Kenyans should expect the cost of unga to start decreasing from July 1, following the removal of duties and other charges on imported maize.
Agriculture Cabinet Secretary Peter Munya said the suspension applies to all border points including the East Africa Community and the Common Market for Eastern and Southern Africa member states.
“This measure is intended to reduce the costs of maize that is coming into the country and therefore impact on the price of unga that is increasing in our retailing points across the country,” he said on Tuesday.
“It is for a period of time as we target the next harvest, which is projected to be October, so in the next 90 days, we will suspend all those charges and levies.”
Mr Munya said the decision was made after a lengthy discussion with all government agencies that operate at entry points including Kenya Revenue Authority, Kenya Plant Health Inspectorate Service, Kenya Bureau of Standards and Agriculture and Food Authority.
A tonne of imported maize was costing Kenya Sh28,260 last year, an increase from Sh27,279 the previous year and was the highest since 2017 when it was Sh30,321.
The price of a 90-kilogramme has now risen from about Sh2,800 in December 2021 to average Sh5,500 in June this year on reduced supply and lower rainfall that has affected maize growing regions.
The government, through the Agriculture ministry, is looking into ways of addressing the high cost of maize flour that is retailing above Sh200 for a two-kilo (2kg) packet.
“We are also asking those who are hoarding when this cheap maize comes, don’t complain that prices have gone down because you are hoarding maize and putting the country at ransom,” Mr Munya said.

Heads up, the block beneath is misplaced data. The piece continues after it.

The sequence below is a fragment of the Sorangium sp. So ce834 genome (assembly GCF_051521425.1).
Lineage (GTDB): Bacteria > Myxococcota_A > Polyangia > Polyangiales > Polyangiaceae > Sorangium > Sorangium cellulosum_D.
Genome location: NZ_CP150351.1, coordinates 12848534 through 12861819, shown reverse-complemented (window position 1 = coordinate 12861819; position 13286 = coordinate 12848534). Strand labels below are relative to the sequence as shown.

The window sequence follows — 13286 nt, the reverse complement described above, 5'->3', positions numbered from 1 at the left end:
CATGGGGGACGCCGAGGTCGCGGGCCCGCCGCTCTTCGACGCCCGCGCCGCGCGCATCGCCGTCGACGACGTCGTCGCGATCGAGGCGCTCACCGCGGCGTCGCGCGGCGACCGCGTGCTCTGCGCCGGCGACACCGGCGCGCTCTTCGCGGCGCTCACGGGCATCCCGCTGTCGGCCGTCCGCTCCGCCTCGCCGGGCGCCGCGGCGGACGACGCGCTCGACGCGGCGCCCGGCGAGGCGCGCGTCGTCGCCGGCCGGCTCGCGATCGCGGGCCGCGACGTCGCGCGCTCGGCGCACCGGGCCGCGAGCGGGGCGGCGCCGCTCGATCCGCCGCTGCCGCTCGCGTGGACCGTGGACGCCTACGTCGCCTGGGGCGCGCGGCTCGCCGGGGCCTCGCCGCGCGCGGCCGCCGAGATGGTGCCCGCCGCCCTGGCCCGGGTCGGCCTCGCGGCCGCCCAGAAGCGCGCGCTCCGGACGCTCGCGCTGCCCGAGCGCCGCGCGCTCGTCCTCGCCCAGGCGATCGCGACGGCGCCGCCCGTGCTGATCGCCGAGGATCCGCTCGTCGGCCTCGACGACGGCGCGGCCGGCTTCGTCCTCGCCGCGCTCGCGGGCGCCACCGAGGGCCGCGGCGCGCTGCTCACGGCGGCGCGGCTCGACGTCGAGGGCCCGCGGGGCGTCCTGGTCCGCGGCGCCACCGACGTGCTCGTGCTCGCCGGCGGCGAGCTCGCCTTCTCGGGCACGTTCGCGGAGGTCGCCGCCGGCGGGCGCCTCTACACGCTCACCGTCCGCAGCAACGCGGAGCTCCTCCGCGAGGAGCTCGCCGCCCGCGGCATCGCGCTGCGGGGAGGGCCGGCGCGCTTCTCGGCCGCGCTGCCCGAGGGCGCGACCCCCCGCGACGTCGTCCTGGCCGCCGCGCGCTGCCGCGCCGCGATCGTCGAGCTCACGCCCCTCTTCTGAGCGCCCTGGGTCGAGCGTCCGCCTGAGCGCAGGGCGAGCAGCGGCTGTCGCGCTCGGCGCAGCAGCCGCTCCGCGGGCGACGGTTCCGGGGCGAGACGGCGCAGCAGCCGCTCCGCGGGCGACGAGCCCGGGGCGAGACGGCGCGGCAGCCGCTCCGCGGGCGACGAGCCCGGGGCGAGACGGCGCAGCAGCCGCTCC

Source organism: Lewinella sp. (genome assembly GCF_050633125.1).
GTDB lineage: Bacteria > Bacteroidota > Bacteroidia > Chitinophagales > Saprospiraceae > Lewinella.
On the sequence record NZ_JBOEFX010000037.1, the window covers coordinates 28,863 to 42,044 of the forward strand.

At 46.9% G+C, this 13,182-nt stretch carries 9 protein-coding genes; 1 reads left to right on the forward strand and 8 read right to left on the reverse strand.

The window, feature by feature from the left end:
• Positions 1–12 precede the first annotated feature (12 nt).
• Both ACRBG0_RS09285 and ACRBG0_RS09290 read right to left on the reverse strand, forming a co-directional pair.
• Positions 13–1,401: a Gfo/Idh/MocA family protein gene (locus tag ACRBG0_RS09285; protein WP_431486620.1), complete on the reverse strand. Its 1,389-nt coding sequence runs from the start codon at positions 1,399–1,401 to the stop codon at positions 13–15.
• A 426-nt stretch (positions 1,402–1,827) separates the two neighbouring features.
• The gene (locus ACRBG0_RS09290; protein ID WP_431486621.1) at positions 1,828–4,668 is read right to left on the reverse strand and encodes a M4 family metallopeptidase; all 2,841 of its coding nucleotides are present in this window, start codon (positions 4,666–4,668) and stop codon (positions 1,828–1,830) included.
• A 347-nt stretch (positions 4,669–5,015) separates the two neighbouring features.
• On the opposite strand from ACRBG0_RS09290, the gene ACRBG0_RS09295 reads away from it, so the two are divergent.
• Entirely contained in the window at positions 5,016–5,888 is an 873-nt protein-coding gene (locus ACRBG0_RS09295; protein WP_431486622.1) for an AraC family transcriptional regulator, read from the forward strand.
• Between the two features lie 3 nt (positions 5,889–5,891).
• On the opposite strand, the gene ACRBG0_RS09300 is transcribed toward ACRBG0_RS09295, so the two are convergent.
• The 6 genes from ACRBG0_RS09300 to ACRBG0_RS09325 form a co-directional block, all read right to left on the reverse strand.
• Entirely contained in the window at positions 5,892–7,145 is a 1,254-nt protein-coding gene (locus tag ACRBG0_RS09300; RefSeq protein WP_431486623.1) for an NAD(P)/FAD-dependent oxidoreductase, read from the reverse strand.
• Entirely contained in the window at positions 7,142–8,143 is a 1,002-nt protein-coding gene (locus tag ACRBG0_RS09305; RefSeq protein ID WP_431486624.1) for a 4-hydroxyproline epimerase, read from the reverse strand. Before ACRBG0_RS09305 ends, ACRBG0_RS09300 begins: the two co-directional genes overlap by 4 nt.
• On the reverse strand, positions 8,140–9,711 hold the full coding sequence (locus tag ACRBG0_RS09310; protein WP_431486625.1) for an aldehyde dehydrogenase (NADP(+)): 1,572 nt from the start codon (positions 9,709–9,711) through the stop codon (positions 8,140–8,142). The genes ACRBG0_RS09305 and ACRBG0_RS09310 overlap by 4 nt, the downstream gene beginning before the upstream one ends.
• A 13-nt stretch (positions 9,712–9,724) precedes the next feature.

“We have evidence, studies and stock taking, we know there is maize. I am not saying the maize is enough but there could be maize out there. “Don’t blame the government when it takes extraordinary measures to ensure that there is maize that is affordable in the country.”
The waiver of levies adds to a series of interventions by the State as it battles the rising cost of living. Last month, National Treasury Cabinet Secretary Ukur Yatani approved the importation of up to 540,000 tonnes of white maize from outside the EAC.
“In addition to that, we are also looking for other ways and means of actually bringing maize,” Mr Munya said.
“We will not entirely rely on private citizens...we also want to look at ways the government can support the challenge that private sector is having in terms of accessing maize because that is also a challenge.”
Kenya National Bureau of Statistics data shows maize production declined by 12.8 per cent from 42.1 million bags in 2020 to 36.7 million bags last year on the back of erratic rains.
The decline in local production saw the volume of imported maize double from 273,500 tonnes in 2020 to 486,500 tonnes in 2021.